Sunday, July 28, 2013

God and the Grace to Forgive

“Whenever you stand praying, forgive, if you have anything against anyone; so that your Father in heaven may also forgive you your trespasses.”
— MARK 11:25 (NRSV)
Yes we get hurt all the time,
Most of it we can be unconscious about,
The mature person sees the risk,
They keep short account with God, no doubt.
They will ensure that forgiveness becomes habit,
For they realise the insidious nature of hurt,
Daily they come before God,
And give Him all their dirt.
Air the laundry by keeping a short account with God. Unreconciled hurts not only destroy relationships, but they propel us toward an estranging of ourselves. A lack of interpersonal integrity affects our personal integrity.

Simply put, when we remain hurt, we undermine ourselves.
Keeping a short account with God is the blessed state of union with the Creator who always designed life to be lived in close connection with the Divine Being. We can no sooner short-circuit this, as Adam and Eve and the serpent did in producing the Fall, than we can pray to God and expect everything to work out as we wish it to.
Keeping a short account with God necessitates us to pray, daily, momentarily in fact; continuously – as the apostle Paul urges the Thessalonians in his first letter to that church (1 Thessalonians 5:16-18). For, when we pray, as Jesus commands it above in Mark’s gospel, we are to forgive as if forgiveness is part of our daily routine, because we are hurt daily.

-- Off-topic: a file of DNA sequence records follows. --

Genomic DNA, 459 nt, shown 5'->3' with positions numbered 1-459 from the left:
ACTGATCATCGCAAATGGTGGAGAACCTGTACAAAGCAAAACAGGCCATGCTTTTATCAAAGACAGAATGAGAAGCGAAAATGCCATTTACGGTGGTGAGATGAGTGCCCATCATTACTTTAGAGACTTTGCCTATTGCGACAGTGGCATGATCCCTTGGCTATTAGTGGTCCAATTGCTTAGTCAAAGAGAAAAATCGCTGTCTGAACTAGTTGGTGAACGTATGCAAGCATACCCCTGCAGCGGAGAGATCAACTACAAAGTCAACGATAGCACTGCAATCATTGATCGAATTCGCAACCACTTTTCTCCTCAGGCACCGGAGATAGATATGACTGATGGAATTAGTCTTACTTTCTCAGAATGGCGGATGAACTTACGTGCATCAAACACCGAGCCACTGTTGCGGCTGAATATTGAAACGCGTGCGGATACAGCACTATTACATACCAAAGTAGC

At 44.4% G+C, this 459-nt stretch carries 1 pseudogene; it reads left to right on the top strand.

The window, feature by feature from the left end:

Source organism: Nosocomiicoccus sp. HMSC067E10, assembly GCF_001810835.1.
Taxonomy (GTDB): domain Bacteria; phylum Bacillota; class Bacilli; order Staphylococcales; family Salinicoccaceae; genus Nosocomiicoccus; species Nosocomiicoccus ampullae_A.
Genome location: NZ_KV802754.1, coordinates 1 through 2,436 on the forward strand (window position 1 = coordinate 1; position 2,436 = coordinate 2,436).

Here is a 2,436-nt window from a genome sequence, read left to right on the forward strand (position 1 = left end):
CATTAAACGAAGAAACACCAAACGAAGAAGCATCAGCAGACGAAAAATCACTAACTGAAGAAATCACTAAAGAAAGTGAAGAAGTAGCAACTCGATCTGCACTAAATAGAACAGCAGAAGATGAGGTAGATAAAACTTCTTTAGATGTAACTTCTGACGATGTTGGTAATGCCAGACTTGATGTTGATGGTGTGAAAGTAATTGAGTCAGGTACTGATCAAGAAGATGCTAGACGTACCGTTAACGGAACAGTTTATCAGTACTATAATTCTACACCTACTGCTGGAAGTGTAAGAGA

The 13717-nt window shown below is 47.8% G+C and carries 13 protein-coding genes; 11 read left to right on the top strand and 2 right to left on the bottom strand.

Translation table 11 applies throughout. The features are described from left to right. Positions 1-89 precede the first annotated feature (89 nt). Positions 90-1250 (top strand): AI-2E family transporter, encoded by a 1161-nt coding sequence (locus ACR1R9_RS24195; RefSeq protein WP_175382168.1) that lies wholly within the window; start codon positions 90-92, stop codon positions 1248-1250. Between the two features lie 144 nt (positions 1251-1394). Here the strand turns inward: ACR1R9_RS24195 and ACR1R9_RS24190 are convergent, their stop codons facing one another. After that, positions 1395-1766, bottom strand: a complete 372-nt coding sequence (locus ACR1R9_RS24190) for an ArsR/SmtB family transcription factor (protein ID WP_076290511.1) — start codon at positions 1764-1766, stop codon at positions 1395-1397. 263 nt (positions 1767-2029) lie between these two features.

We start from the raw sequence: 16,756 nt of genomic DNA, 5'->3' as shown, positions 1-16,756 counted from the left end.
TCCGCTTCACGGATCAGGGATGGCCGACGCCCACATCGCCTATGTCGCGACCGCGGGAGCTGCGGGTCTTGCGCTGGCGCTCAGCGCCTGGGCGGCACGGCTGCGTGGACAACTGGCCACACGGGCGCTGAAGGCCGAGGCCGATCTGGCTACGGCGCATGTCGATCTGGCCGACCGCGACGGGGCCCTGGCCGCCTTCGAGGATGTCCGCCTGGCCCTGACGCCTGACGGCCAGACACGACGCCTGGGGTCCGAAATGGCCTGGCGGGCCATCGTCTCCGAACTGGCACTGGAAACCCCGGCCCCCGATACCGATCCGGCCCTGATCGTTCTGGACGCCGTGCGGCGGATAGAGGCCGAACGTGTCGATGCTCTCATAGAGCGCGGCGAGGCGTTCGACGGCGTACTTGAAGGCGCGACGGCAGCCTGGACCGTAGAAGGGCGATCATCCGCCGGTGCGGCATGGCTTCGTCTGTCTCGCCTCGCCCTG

We are to pray unceasingly, and, in that, to forgive unceasingly, also.
We need to do these things to stay in direct communion with the Spirit of God indwelling us. If we were not to communicate with our spouses, our relationship would soon become messy. Likewise, communicating haphazardly with God, or not at all, is a recipe for spiritual disaster.
Getting back to the initial subject, we necessarily need to comprehend that we are hurt by people routinely in life and we are blessed when we take each and every one of those hurts directly and immediately to God.
We waste no time in this. We know that time runs against us when we delay our forgiveness. We know that a lack of forgiveness when it is needed means we only damage ourselves, apart from splitting asunder the relational dynamics that may, in fact, be hard won.
When we remain hurt, we undermine ourselves. Forgiveness begins with us as individual persons and it ends with us having been blessed for surrendering our hurts. The mature person keeps such a short account with God that none of their hurts they allow to fester.
Blessed are those who air their dirty laundry before the King of kings and Lord of lords – and the Saviour, alone – so they may receive healing grace to forgive.
© 2013 S. J. Wickham.

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